Action is being taken on the report, "Wiring it up: Accountability and Incentives for Joined-up Government", and implementation will be monitored by the modernising government project board, chaired by the permanent secretary in the Cabinet Office. My right hon. Friend the Chief Secretary to the Treasury and I will report on progress across the whole broad front early next year.
Does not last week's shambles over Mozambique expose the whole myth of joined-up government? Over two days, two Departments were arguing over £2 million at the same time as the Government were announcing that they had spent £92 million of taxpayers' money on their own advertising
last year. Does the Minister agree with the conclusion of the leading article in The Times on Saturday, which says:
This clash of budgets and egos cost lives that speed could have saved …The No. 10 boast of fast delivery rings hollow.?
No, I disagree, for the simple reason that the Government have succeeded in doing more, faster, than any other in terms of giving aid to Mozambique, getting real help to the people there. The most important thing was to get the most help possible to the people who needed it quickly. My right hon. Friend the Secretary of State for International Development made it clear from the start that we could get more help quickly to the people in the region by using helicopters hired in the region. Subsequently, further help has been dispatched, and the detail has been in the papers about what we have done in water purification, sanitation and temporary housing. The reality is the exact opposite of what the hon. Gentleman has said. We have delivered real help in a pragmatic, practical way.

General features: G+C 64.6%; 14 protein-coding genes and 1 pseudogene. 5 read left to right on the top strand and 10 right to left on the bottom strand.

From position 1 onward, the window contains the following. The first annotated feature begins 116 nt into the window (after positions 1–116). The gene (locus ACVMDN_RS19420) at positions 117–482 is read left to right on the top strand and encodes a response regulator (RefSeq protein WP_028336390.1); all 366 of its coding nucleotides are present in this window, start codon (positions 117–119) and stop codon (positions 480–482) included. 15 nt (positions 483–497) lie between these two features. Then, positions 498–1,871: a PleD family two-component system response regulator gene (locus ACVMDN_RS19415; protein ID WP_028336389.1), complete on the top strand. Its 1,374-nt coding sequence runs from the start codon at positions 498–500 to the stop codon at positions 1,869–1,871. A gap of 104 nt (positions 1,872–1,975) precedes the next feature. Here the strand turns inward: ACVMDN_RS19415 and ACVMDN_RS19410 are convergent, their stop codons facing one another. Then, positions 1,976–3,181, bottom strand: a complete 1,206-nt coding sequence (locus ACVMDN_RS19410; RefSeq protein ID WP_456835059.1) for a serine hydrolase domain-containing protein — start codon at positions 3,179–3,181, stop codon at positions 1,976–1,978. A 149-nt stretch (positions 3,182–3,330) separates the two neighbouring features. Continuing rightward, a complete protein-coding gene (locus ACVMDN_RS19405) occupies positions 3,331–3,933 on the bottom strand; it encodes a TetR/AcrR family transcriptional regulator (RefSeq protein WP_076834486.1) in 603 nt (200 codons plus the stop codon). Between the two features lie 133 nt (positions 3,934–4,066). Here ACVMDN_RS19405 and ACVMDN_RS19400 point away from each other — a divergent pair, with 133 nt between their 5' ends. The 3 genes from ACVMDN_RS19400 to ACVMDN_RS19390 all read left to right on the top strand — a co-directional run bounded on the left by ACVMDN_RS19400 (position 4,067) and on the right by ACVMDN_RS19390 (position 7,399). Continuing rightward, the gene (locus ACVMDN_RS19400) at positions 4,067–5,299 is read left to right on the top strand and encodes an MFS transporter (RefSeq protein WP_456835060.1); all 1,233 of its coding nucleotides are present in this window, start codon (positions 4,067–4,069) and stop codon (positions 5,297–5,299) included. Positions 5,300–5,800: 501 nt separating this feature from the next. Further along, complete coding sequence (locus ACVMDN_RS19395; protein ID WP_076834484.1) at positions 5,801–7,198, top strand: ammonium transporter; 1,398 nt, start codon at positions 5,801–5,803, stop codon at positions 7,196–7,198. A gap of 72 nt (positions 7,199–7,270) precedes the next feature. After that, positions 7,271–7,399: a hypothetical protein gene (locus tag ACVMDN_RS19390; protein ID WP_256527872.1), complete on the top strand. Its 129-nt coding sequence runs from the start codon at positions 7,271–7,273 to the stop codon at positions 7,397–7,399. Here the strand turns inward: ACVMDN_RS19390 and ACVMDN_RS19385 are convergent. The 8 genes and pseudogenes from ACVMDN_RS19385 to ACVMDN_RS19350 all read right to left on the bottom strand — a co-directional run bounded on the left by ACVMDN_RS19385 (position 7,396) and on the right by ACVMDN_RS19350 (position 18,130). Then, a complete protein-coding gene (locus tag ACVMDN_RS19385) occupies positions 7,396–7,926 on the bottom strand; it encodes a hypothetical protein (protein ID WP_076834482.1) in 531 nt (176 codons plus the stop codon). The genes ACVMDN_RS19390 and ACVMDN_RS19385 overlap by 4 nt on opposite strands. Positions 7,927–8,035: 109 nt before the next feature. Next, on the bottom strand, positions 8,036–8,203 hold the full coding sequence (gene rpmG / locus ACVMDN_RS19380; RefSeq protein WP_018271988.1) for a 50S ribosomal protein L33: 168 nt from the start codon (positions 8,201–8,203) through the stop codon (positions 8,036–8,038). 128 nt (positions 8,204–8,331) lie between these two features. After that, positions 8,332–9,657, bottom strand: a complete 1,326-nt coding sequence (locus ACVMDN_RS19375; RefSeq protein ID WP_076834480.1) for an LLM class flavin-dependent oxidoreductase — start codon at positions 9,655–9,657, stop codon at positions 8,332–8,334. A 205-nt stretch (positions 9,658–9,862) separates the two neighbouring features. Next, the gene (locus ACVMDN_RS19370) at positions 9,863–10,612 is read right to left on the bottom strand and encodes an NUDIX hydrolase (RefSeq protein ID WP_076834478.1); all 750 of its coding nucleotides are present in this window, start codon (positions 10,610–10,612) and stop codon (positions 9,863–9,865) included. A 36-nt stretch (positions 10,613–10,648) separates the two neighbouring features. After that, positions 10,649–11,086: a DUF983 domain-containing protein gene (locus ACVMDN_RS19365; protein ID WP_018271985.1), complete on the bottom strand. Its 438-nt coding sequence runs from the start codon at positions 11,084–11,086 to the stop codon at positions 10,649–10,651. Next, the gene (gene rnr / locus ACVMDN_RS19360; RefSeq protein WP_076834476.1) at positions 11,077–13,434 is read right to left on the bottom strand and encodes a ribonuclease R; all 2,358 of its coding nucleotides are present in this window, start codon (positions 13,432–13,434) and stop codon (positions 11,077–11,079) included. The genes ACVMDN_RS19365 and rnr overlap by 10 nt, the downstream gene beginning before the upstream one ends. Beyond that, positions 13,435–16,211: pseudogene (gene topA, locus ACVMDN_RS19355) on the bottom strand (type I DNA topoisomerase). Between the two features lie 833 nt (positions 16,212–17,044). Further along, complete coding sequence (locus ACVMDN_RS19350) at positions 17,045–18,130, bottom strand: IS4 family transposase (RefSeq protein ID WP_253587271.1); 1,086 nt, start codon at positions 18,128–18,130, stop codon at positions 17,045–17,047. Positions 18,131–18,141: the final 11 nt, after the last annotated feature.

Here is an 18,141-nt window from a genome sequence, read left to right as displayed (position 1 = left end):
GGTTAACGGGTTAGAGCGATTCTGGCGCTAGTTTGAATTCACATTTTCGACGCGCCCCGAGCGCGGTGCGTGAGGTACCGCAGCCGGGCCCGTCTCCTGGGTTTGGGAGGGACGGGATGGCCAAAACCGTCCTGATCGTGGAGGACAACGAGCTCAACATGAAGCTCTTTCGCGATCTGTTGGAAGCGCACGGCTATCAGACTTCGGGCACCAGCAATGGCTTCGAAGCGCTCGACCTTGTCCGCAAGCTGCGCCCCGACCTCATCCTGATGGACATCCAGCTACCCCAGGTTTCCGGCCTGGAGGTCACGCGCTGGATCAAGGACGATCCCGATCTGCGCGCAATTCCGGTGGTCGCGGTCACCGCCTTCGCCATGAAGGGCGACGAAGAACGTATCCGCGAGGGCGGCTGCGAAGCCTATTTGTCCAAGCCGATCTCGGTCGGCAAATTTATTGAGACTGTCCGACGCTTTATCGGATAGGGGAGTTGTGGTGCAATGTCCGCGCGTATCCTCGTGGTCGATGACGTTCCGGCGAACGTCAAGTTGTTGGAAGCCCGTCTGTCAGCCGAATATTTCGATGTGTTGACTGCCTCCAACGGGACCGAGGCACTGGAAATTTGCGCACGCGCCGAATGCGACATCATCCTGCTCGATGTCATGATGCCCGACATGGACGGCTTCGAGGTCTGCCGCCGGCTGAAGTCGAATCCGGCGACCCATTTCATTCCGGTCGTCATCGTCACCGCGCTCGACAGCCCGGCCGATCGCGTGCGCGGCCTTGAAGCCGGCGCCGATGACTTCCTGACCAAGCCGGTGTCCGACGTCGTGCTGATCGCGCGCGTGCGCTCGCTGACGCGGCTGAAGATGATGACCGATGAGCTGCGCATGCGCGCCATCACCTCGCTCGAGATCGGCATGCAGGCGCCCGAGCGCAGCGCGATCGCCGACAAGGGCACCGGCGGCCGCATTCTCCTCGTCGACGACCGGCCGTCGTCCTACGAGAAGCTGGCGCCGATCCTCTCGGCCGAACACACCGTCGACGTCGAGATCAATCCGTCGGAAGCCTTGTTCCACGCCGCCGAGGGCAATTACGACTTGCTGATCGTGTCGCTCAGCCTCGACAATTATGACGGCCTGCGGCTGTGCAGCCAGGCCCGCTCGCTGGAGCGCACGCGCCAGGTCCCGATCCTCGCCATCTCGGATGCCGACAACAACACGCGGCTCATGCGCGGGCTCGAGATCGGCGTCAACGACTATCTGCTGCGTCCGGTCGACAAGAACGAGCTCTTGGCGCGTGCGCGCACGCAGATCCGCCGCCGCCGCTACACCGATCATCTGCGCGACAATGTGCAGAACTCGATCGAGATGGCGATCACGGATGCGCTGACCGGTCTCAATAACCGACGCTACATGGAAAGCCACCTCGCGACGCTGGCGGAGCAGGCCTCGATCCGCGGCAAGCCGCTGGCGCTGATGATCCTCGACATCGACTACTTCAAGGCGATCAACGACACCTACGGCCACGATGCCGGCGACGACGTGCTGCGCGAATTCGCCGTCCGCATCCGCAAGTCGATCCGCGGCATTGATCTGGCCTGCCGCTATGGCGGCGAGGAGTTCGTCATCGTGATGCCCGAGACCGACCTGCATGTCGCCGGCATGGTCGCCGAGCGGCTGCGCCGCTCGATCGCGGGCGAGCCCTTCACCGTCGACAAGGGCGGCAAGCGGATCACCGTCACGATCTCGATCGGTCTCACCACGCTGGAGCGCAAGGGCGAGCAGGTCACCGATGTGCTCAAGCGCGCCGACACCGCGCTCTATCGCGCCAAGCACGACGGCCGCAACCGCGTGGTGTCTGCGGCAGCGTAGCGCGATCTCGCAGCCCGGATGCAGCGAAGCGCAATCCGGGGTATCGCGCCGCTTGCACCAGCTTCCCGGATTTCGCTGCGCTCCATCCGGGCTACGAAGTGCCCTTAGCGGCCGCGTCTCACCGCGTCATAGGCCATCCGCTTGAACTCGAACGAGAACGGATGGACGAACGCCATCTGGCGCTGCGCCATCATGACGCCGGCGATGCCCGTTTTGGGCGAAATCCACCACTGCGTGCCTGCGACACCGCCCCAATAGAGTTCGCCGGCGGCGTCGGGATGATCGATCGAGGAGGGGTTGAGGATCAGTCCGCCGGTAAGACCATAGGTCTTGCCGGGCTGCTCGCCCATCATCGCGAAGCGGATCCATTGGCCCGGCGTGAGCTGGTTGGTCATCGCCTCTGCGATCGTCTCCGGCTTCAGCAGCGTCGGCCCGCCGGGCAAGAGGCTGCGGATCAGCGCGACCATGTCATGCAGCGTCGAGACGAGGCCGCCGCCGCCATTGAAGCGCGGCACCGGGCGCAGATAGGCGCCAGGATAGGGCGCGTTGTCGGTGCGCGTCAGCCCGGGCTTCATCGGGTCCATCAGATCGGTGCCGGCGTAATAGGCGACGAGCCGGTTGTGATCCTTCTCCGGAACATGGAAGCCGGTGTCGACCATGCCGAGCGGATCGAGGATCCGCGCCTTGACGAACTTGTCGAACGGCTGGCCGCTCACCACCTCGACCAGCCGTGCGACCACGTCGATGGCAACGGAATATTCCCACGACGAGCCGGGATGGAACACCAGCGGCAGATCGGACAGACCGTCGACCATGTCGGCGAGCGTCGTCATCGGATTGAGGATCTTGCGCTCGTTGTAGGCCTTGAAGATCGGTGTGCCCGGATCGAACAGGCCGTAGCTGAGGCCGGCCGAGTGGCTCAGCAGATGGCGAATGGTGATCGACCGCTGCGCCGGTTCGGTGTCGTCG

I am not ashamed of what we spent on advertising. We have advertised policies that will make a difference to people's lives and we want to ensure that people know what is happening so that they can benefit.
Does my right hon. Friend agree that her visit to the glorious city of Lancaster only a couple of weeks ago was the epitome of joined-up government, because she met people who are bringing excellent education, health and economic development policies to bear on most socially excluded communities in the city, in line with excellent Government policies to reduce unemployment? All that is aiding the city enormously.
It was an enjoyable visit to Lancaster, not least because it showed that when a community buys into the changes that have been proposed—I met people from the business community and the voluntary sector, local politicians and trade unionists to see how best the policies could be implemented—it has a real chance of succeeding.